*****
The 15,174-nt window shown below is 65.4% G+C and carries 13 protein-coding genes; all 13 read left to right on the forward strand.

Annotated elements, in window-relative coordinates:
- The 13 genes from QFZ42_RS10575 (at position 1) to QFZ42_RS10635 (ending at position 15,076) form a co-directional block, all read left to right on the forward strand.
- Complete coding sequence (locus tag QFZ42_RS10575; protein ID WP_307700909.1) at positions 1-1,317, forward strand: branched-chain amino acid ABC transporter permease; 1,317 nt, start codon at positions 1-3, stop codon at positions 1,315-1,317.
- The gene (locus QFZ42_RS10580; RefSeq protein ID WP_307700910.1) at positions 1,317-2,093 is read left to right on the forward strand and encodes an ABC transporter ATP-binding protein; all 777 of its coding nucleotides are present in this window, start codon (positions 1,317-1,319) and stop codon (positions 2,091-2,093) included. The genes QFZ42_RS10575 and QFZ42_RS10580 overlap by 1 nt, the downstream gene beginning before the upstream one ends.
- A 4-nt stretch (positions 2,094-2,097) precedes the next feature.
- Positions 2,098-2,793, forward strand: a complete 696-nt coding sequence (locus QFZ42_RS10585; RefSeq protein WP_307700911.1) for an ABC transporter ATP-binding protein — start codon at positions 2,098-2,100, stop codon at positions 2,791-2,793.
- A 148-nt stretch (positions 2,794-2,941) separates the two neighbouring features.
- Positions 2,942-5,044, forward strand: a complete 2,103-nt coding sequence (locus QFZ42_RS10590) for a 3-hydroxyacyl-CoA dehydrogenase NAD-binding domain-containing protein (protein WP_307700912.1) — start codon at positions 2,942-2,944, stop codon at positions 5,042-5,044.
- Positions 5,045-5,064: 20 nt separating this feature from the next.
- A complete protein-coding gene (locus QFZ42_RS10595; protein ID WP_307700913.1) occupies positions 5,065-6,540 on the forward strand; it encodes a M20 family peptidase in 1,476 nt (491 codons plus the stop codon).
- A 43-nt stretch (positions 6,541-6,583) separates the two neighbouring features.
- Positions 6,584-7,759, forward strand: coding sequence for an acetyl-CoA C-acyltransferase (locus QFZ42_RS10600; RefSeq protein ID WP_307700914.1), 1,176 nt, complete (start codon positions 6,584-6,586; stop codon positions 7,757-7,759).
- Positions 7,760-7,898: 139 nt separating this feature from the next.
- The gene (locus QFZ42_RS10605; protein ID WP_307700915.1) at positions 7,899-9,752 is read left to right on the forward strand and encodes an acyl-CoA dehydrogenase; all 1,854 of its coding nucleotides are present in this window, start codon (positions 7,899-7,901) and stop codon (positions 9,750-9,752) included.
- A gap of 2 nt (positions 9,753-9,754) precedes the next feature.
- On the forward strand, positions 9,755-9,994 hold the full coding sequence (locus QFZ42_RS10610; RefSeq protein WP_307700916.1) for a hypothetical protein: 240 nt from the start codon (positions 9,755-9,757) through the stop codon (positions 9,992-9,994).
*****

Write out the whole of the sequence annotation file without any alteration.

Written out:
The 15,174-nt window shown below is 65.4% G+C and carries 13 protein-coding genes; all 13 read left to right on the forward strand.

Annotated elements, in window-relative coordinates:
- The 13 genes from QFZ42_RS10575 (at position 1) to QFZ42_RS10635 (ending at position 15,076) form a co-directional block, all read left to right on the forward strand.
- Complete coding sequence (locus tag QFZ42_RS10575; protein ID WP_307700909.1) at positions 1-1,317, forward strand: branched-chain amino acid ABC transporter permease; 1,317 nt, start codon at positions 1-3, stop codon at positions 1,315-1,317.
- The gene (locus QFZ42_RS10580; RefSeq protein ID WP_307700910.1) at positions 1,317-2,093 is read left to right on the forward strand and encodes an ABC transporter ATP-binding protein; all 777 of its coding nucleotides are present in this window, start codon (positions 1,317-1,319) and stop codon (positions 2,091-2,093) included. The genes QFZ42_RS10575 and QFZ42_RS10580 overlap by 1 nt, the downstream gene beginning before the upstream one ends.
- A 4-nt stretch (positions 2,094-2,097) precedes the next feature.
- Positions 2,098-2,793, forward strand: a complete 696-nt coding sequence (locus QFZ42_RS10585; RefSeq protein WP_307700911.1) for an ABC transporter ATP-binding protein — start codon at positions 2,098-2,100, stop codon at positions 2,791-2,793.
- A 148-nt stretch (positions 2,794-2,941) separates the two neighbouring features.
- Positions 2,942-5,044, forward strand: a complete 2,103-nt coding sequence (locus QFZ42_RS10590) for a 3-hydroxyacyl-CoA dehydrogenase NAD-binding domain-containing protein (protein WP_307700912.1) — start codon at positions 2,942-2,944, stop codon at positions 5,042-5,044.
- Positions 5,045-5,064: 20 nt separating this feature from the next.
- A complete protein-coding gene (locus QFZ42_RS10595; protein ID WP_307700913.1) occupies positions 5,065-6,540 on the forward strand; it encodes a M20 family peptidase in 1,476 nt (491 codons plus the stop codon).
- A 43-nt stretch (positions 6,541-6,583) separates the two neighbouring features.
- Positions 6,584-7,759, forward strand: coding sequence for an acetyl-CoA C-acyltransferase (locus QFZ42_RS10600; RefSeq protein ID WP_307700914.1), 1,176 nt, complete (start codon positions 6,584-6,586; stop codon positions 7,757-7,759).
- Positions 7,760-7,898: 139 nt separating this feature from the next.
- The gene (locus QFZ42_RS10605; protein ID WP_307700915.1) at positions 7,899-9,752 is read left to right on the forward strand and encodes an acyl-CoA dehydrogenase; all 1,854 of its coding nucleotides are present in this window, start codon (positions 7,899-7,901) and stop codon (positions 9,750-9,752) included.
- A gap of 2 nt (positions 9,753-9,754) precedes the next feature.
- On the forward strand, positions 9,755-9,994 hold the full coding sequence (locus QFZ42_RS10610; RefSeq protein WP_307700916.1) for a hypothetical protein: 240 nt from the start codon (positions 9,755-9,757) through the stop codon (positions 9,992-9,994).